There are two types of court foreclosure processes in Louisiana: executory and ordinary.
The ordinary process is more extensive and costly, and it works more like a lawsuit. This foreclosure process usually lasts about nine months.
The executory process occurs when a lender uses a mortgage that includes an “authentic act that imparts a confession of judgment” in which the borrower accepts the obligations under the mortgage. This type of foreclosure process moves more quickly and easily, and the ideal timeline is approximately six months. The lender is not required by state law to send any notification to the borrower before beginning the foreclosure process; however, the deed of trust or mortgage may include such a requirement. Either way, once the petition is filed, the borrower is served with a demand for the default amount. If the borrower does not provide the amount within three days, the court orders a writ of seizure and sale, and the clerk delivers it to the sheriff.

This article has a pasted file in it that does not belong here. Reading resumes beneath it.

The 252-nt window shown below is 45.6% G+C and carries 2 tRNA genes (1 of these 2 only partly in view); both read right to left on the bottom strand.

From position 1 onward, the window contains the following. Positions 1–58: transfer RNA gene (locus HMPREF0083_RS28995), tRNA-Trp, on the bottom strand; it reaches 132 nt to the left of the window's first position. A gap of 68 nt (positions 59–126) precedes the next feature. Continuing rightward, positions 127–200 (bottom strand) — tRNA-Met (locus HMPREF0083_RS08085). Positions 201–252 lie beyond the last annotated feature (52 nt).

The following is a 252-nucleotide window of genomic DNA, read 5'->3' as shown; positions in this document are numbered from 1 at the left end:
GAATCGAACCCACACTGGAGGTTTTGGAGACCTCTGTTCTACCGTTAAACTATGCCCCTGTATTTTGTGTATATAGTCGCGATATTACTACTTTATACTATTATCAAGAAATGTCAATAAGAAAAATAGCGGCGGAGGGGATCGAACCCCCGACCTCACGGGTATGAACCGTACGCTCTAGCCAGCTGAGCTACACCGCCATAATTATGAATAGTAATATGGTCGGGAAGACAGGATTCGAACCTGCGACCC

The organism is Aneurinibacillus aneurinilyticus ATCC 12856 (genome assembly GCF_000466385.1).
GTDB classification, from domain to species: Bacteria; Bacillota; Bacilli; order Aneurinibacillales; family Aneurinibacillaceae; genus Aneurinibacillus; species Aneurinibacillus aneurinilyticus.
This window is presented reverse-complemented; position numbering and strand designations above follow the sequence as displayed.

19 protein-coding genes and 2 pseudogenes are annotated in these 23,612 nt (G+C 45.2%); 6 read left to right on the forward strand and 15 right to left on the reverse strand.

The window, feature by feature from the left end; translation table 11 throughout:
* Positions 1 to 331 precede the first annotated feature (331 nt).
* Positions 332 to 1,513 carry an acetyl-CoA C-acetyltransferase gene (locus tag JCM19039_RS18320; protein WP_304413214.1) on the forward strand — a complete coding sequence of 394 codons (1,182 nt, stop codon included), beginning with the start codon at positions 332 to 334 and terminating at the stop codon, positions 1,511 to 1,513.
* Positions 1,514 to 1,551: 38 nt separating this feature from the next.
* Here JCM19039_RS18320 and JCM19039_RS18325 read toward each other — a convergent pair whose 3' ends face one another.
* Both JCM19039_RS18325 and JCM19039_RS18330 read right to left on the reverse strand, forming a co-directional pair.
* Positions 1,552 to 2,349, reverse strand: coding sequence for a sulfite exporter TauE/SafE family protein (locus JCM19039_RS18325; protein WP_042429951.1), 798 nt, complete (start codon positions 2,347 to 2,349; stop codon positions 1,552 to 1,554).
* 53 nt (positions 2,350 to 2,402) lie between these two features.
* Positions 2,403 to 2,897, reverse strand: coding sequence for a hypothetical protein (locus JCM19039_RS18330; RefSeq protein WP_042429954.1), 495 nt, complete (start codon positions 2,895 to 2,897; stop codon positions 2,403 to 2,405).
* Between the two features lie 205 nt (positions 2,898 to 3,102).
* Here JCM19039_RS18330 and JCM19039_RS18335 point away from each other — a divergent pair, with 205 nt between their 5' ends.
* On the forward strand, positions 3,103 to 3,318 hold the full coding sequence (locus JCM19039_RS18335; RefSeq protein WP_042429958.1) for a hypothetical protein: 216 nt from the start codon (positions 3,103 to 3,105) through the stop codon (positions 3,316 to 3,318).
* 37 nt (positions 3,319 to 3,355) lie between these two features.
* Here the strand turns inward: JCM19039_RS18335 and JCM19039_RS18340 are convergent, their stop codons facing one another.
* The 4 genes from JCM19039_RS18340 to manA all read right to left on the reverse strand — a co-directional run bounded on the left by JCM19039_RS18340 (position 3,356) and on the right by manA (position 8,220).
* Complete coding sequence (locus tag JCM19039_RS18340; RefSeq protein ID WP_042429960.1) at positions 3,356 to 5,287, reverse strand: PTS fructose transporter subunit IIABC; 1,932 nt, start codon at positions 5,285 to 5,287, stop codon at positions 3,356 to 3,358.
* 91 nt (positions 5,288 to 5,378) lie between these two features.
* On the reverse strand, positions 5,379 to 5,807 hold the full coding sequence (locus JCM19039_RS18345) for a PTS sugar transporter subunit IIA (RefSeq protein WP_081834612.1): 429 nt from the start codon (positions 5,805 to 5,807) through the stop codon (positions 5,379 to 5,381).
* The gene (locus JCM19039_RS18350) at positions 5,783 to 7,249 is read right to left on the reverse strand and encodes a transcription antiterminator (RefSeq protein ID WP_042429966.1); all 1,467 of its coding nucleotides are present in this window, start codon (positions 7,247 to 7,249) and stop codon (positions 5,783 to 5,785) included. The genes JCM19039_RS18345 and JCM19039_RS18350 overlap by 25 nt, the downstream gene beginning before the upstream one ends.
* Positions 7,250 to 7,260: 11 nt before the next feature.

Notice of Sale / Auction
The borrower is personally served with the notice of foreclosure sale by the sheriff. The notice of sale is also published two times in a newspaper in the parish where the property is located. The sheriff conducts the sale, and anyone may bid including the borrower. The winning bidder must pay the sale price in cash on the day of the sale, or in some cases, within 30 days of the sale if a 10-percent deposit is made. The sheriff then issues a deed to the winning bidder.
There are no redemption rights for the borrower in Louisiana.